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A novel detergent-stable protease from Penicillium chrysogenium X5 and its utility in textile fibres processing
* 1 , 1 , 1 , 1 , 1 , 2 , 3 , 1
1  Laboratory of Microbial Biotechnology and Engineering Enzymes (LMBEE), Centre of Biotechnology of Sfax (CBS), University of Sfax, Road of Sidi Mansour Km 6, PO Box 1177, Sfax 3018, Tunisia
2  Textile Research Laboratory (LGTex), Higher Institute of Technological Studies (ISET) of Ksar Hellal, University of Monastir, Road of Hadj Ali Soua, PO Box 68, Ksar Hellal 5070, Monastir, Tunisia
3  Textile Materials and Process, Research Unit (RU-MPTex), Department of Textile Engineering, National Engineering School of Monastir (ENIM), University of Monastir, Road of Ibn El Jazzar, Monastir 5000, Tunisia


Background and aim: The use of enzymes in the textile industry is an example of white/industrial biotechnology, which allows the development of environmentally friendly technologies in fibre processing and strategies to improve the final product quality. The consumption of energy and raw-materials, as well as increased awareness of environmental concerns related to the use and disposal of chemicals into landfills, water or release into the air during chemical processing of textiles are the principal reasons for the application of enzymes in finishing of textile materials. Owing to the quality of the workforce, political stability, economic, and geographical approximation with Europe, textile sector has a significant importance in the Tunisian economy. The aim of this study is to isolate a new fungi protease, with excellent proprieties in order to be used as a bio-additive in detergent formulation with any destructive effect on textile supports.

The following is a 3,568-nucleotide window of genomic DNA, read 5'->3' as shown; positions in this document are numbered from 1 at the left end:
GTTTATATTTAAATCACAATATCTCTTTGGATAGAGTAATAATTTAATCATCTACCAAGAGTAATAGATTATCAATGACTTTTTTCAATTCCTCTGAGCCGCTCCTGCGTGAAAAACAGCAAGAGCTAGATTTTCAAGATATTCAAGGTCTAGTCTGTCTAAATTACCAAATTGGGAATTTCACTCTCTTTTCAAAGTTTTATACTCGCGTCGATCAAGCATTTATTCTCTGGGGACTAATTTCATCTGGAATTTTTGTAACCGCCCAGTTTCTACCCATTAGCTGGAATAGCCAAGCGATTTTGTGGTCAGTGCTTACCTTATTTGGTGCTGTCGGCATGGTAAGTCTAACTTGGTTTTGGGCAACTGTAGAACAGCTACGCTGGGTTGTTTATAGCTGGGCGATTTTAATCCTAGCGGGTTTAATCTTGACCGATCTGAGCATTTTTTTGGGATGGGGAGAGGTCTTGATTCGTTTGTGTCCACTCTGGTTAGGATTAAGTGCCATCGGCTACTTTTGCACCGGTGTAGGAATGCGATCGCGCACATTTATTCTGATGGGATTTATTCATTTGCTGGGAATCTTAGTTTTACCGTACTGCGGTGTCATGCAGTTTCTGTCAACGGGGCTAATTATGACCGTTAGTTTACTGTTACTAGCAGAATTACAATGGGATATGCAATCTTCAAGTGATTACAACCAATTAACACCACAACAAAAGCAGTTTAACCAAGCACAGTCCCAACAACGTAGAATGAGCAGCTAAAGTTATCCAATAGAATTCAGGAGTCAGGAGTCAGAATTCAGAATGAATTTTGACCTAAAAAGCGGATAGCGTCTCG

Methods: The ITS rDNA gene-sequencing was used to identify the fungus strain X5. The biochemical and chemical characterization of the pure enzyme were investigated though physico-chemical and kinetic determination as well as spectroscopy analysis.

Results: A new extracellular thermostable serine alkaline protease (SAPTEX) was purified to homogeneity and biochemically characterized from P. chrysogenium X5 as a monomer with 43 kDa. The experimental purification protocol comprises three steps: heat treatment followed by an ammonium sulfate precipitation, and a FPLC/UNO Q-12 anion exchange chromatography. The optimum pH and temperature values for protease activity were pH 10 and 80°C, respectively. Compared to other proteases (SPTC; Flavourzyme® 500L; Proteinase, type XXIII; Proteinase K; and Alcalase® 2.4L), SAPTEX has the highest catalytic efficacy, hydrolysis degree, and a powerful stability toward some commercial detergents. According to morphological, physico-chemical, and metrological evaluation, SAPTEX has no destructive impact on fibers after the enzyme treatment and a very slight effect on textile support. Data suggested that SAPTEX may be considered a potential candidate as a protein stain removal product from textile supports.

Conclusion: Overall, the findings indicate that SAPTEX is bestowed with a number of promising properties that may be considered as potential candidate for protein stain removal from textile supports in the textile processing applications.

Keywords: Protease; Penicillium chrysogenum; Detergent; Textile